Tuesday in Venice
Posted on 2017/11/11 10:09:41 (November 2017).
[Tuesday 24th October 2017]
On previous visits to Venice I'd seen all the wonderful produce on offer at the Rialto market and wished I had some means of cooking - we'd always previously stayed in hotels. So this was one of the things I was looking forward to on this trip, for the first time we were staying in an apartment with a fully equipped kitchen.
Jeremy offered to cook this evening, so he led the shopping expedition at the market this morning, and seemed to more or less buy a bit of everything. Meanwhile Chie, Erika, Zoe, Joe and Jenn had gone off to take a proper look at St. Mark's Square, as we'd only really whizzed past it yesterday.
For lunch I met up with Chie, Erika et al at a cheap and cheerful takeaway pasta place conveniently located half way between our apartment and St. Mark's. We sat in a little nearby square to eat it. The little square also conveniently provided us with a gelateria for dessert for the kids.
From there we headed to the Giardini, to see some of the Biennale. This had been part of the original idea when planning this trip. Jeremy and I had got into the habit of occasional late evening pub visits mid-week after our respective offspring had gone to sleep, and we'd got to talking about the Biennale. Jeremy is part of the art world and it turned out is a friend of Phyllida Barlow who was representing the UK this year, so he was keen on the idea of coming to see it, particularly as the slightly more kid focused natured of this holiday would mean being able to do so without having to abandon his parenting responsibilities.
It was interesting observing the differing attitudes of the children present to visiting an art exhibition. Given that both of Alice's parents are arty types, she was obviously quite used to it, albeit that she seemed at times to find more interest in scooping up handfuls of gravel from the park outside the pavilions. Zoe was, from the outset, only interested in when we were getting out of the Biennale so she could instead go to the playground she'd seen on the way in. Aiko and Mei had arrived a little later than the rest of us but only got as far as the playground. I was therefore quite proud of how actively engaged Erika seemed to be in the art, and toward the end when even I was flagging a bit was still enthusiastically advocating going to see more. I think pavilions at the Giardini part of the Biennale are a really nice way to experience art actually - every time you walk through a new door, it's a new surprise - you have no idea what to expect. If it doesn't appeal, you can just walk straight back out again. Some though seemed to be really captivating - I loved the Japanese pavilion, which would have been made for us, with the wooden models of Itsukushima Jinja and the Umi no Tori from Miyajima. The kids all loved Canada, with it's geyser, and Erika and Alice really enjoyed the Austrian pavilion, which practically insisted that you actually touch and interact with all the exhibits. The caravan was a particular hit.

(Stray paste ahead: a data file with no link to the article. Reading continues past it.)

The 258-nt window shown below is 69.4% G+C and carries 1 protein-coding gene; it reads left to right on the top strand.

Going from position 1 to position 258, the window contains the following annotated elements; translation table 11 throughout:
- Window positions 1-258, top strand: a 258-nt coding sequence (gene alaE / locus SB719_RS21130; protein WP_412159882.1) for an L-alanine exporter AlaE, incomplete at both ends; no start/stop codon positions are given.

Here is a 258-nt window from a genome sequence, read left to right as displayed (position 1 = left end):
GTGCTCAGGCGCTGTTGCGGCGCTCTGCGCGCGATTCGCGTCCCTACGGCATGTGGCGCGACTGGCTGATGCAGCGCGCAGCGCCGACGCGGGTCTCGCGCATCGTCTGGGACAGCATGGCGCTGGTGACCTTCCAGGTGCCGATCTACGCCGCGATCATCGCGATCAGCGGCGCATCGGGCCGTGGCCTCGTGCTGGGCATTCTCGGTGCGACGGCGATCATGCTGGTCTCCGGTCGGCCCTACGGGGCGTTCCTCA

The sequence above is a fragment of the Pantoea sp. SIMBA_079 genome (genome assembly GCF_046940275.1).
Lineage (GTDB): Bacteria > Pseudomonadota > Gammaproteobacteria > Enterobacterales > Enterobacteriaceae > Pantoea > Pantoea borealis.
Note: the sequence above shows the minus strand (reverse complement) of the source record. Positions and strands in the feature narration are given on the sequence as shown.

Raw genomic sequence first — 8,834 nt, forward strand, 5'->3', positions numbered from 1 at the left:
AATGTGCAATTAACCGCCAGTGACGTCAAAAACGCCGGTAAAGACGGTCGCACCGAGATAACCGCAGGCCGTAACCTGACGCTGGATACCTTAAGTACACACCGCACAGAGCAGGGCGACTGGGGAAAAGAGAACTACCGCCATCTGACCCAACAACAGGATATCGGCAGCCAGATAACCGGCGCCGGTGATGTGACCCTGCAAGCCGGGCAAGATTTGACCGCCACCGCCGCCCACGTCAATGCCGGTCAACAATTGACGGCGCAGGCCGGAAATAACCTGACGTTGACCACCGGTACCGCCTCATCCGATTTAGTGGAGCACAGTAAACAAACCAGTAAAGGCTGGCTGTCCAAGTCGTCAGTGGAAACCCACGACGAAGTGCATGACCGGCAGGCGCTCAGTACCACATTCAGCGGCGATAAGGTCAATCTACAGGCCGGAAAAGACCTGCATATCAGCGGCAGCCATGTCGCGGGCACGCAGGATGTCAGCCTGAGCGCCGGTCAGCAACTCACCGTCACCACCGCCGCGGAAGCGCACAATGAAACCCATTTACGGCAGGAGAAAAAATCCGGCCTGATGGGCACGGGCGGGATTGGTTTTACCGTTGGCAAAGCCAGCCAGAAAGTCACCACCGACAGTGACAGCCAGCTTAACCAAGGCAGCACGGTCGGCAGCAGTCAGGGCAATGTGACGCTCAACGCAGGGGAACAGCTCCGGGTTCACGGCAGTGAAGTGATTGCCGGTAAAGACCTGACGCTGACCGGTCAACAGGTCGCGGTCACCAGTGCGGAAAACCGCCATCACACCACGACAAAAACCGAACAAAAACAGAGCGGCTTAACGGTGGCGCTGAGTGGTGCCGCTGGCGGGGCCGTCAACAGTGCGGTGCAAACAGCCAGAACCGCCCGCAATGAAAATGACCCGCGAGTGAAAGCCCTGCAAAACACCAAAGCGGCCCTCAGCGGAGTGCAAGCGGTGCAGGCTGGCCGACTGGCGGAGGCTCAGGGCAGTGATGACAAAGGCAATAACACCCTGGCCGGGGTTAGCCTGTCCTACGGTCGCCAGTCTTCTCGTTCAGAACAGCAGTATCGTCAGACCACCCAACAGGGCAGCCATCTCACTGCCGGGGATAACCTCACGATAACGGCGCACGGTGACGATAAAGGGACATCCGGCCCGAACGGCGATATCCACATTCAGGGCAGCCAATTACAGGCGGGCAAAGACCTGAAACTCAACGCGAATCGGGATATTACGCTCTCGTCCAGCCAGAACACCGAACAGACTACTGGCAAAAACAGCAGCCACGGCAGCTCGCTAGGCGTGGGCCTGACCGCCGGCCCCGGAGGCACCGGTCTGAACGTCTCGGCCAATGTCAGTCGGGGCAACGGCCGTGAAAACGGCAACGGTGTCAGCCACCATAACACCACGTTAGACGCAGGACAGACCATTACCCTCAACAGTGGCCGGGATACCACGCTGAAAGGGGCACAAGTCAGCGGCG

Jeremy was entertainingly sniffy about almost everything he saw, but did of course like Phyllida's work.
I felt slightly sorry for Jeremy, who was clearly in his element, and I suspect would have liked to linger much longer, but having volunteered to cook tonight's dinner was being subjected to gentle pressure from the other parents to get back to the apartment and crack on with it, given that kids of this sort of age group expect to eat unsociably early.
I gave Jeremy a hand with the cooking when we got back, and I think we managed to turn it around impressively quickly - dinner was on the table by about 6:30. Quite an extravaganza this evening, a risotto at the centre of it, with all sorts of seafood and vegetable side dishes, ans essentially all of it just picked based on what looked good at the market.
After dinner Chie again agreed to stay in and look after Erika, while me and Leon went for another night time wander. It started pretty well, with a visit to the very nice Cantina do Spade, where we had an excellent Valpolicella Ripasso - I had pretty much written off valpolicella prior to this as almost always being a bit naff. However things went a bit down hill after that as Leon seemed to be in search of somewhere a bit more lively (Venice is generally a bit sleepy when it comes to nightlife), so we went to "Bacaro Jazz" which obviously exists purely to milk American tourists out of all their Euros. The spritzes were twice as expensive as anywhere else we'd been, and not as good, and on top of that there were of course all the American tourists. I'd hope one quick drink might be enough to get it out of our system, but Leon oddly seemed to like the place, and we were here until past midnight.
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